What are RPM file colors?
When building a package
rpm will tag each file within the package with
a file color. Usually the file color will fit into one of four
categories as described by Jeff Johnson
These categories are:
- 0 is unknown or other
- 1 is Elf32
- 2 is Elf64
- 3 is (contains) both
So why does
rpm do this? The short answer is “for multilib support”.
Basically so we can install both the 32bit and 64bit version of a
package on the system and have some hopes of everything still working
An example of this would be a system that needed both the 32bit and 64bit version of
glibc (chances are you have them both installed
because some package has been slow to move to 64bit and only provides
software compiled for 32bit). The problem with having both rpms
installed is that both rpms provide some of the same files (i.e
/sbin/ldconfig). Which one should rpm choose? This is where file
colors come in.
When installing a file from a new package
rpm will check to see if the
file is already provided by another rpm and will then use file color to
determine if the file should be replaced or left alone. The current
rpm is to prefer 64bit over 32bit files. That means when
both i686 and x86_64
glibc are installed,
ldconfig should be 64bit.
This can easily be checked:
[root@Cent64 ~]# rpm -q glibc glibc-2.12-1.107.el6_4.2.x86_64 [root@Cent64 ~]# rpm -q --filecolor glibc | grep /sbin/ldconfig /sbin/ldconfig 2 [root@Cent64 ~]# rpm -ivvh glibc-*.i686.rpm nss-softokn-freebl-*.i686.rpm ... D: fini 100755 1 ( 0, 0) 787476 /sbin/ldconfig;521a4bd1 skipcolor ... [root@Cent64 ~]# rpm -qs glibc-2.12-1.107.el6_4.2.x86_64 | grep /sbin/ldconfig normal /sbin/ldconfig [root@Cent64 ~]# rpm -qs glibc-2.12-1.107.el6_4.2.i686 | grep /sbin/ldconfig wrong color /sbin/ldconfig [root@Cent64 ~]# file /sbin/ldconfig /sbin/ldconfig: ELF 64-bit LSB executable,...
As expected the 64bit
ldconfig was left in place as denoted by
skipcolor in the output. It is also shown when querying the state of
/sbin/ldconfig has the “wrong color”.
RPM file colors gone bad.
Yes, file colors are a nice hack (that takes place in the background) to make multilib work. Most of the time it works just fine and the user is none the wiser. However, sometimes there are nasty little complexities that this can introduce.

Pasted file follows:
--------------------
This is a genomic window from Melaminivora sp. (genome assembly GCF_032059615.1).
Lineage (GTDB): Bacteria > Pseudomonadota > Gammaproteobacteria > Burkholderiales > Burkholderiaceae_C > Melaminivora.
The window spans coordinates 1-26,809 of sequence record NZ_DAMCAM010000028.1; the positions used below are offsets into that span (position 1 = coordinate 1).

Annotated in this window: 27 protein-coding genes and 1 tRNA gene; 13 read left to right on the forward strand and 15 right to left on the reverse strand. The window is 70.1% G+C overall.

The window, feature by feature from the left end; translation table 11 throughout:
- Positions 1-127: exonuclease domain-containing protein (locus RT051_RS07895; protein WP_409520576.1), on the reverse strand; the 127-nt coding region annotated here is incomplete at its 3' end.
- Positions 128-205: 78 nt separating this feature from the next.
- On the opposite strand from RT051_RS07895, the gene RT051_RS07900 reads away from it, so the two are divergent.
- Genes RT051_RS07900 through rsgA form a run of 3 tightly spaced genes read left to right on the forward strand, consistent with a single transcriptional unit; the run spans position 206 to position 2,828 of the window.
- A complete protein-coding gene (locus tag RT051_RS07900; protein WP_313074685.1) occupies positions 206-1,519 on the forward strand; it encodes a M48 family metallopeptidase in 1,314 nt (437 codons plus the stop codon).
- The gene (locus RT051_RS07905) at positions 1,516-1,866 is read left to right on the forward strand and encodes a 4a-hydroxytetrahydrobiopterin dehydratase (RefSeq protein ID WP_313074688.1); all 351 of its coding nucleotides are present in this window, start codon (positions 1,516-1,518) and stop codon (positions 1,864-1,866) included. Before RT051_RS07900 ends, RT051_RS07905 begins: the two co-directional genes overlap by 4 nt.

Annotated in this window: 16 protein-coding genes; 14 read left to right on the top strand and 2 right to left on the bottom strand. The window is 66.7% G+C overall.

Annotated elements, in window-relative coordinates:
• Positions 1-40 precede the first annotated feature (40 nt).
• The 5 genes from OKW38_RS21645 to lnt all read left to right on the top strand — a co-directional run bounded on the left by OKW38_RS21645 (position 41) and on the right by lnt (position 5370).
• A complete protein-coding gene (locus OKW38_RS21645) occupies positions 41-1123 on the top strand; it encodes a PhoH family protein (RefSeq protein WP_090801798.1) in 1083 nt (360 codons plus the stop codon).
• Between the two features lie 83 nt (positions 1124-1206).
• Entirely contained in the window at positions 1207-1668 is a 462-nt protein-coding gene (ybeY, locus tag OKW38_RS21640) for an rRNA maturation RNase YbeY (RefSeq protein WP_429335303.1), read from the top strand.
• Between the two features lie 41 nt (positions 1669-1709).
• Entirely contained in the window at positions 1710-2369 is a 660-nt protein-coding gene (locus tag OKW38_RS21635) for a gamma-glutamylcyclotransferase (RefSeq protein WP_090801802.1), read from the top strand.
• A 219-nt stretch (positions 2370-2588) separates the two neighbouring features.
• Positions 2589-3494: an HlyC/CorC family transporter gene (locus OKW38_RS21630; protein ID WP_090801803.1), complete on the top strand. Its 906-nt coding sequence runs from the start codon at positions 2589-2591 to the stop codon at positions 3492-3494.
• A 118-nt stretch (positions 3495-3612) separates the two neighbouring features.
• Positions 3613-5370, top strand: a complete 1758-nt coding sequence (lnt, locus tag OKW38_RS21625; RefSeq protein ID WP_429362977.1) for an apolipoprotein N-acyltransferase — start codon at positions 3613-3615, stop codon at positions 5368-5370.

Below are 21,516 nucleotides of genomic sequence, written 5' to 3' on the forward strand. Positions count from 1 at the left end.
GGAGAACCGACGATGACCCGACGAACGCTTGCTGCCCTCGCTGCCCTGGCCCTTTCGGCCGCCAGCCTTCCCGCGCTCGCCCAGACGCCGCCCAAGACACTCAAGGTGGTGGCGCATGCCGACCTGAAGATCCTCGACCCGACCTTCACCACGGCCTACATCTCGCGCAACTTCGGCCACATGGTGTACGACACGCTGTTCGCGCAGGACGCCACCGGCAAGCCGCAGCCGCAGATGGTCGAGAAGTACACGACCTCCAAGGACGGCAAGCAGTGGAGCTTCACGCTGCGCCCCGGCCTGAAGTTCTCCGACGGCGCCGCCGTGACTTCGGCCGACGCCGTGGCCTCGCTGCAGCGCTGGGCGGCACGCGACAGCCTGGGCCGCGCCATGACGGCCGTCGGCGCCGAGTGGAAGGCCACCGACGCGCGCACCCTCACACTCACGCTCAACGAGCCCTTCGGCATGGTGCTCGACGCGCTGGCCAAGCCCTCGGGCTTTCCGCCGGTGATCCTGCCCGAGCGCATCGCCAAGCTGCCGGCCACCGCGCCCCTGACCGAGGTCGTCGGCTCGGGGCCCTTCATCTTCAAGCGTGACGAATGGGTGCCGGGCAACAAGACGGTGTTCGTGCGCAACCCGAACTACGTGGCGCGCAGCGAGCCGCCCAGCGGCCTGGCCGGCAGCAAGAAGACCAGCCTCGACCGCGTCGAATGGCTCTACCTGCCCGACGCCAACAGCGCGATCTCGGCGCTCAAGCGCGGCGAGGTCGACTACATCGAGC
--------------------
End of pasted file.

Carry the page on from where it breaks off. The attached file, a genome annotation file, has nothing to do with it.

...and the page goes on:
HP provides the
hp-health rpm to help monitor HP hardware. In
/sbin/hpasmcli was 32bit. In
/sbin/hpasmcli had changed to 64bit. This can be seen by querying the
[root@Cent64 ~]# rpm -qp --filecolor hp-health-184.108.40.206-14.rhel6.x86_64.rpm | grep /sbin/hpasmcli /sbin/hpasmcli 1 [root@Cent64 ~]# rpm -qp --filecolor hp-health-220.127.116.11-54.rhel6.x86_64.rpm | grep /sbin/hpasmcli /sbin/hpasmcli 2
Upgrading from the older rpm to the newer rpm has the expected behavior:
[root@Cent64 ~]# rpm -i hp-health-18.104.22.168-14.rhel6.x86_64.rpm &>/dev/null [root@Cent64 ~]# file /sbin/hpasmcli /sbin/hpasmcli: ELF 32-bit LSB executable,... [root@Cent64 ~]# rpm -U hp-health-22.214.171.124-54.rhel6.x86_64.rpm &>/dev/null [root@Cent64 ~]# file /sbin/hpasmcli /sbin/hpasmcli: ELF 64-bit LSB executable,...
The problem comes in, however, when you try to go the other way. I know its not that common but sometimes I do “upgrade” to the older version of a package:
[root@Cent64 ~]# rpm -Uvv --oldpackage hp-health-126.96.36.199-14.rhel6.x86_64.rpm ... D: fini 100755 1 ( 0, 0) 179005 /sbin/hpasmcli;521a55ec skipcolor ... [root@Cent64 ~]# file /sbin/hpasmcli /sbin/hpasmcli: ELF 64-bit LSB executable,... [root@Cent64 ~]# rpm -qs hp-health | grep /sbin/hpasmcli wrong color /sbin/hpasmcli
Basically what happened here is the 64bit version of
hpasmcli was left
in place. This was not what I expected when I originally did the
“downgrade” and was caused by the subtle behavior of file colors within
rpm. The workaround for this is to just fully uninstall and reinstall
the version that you desire.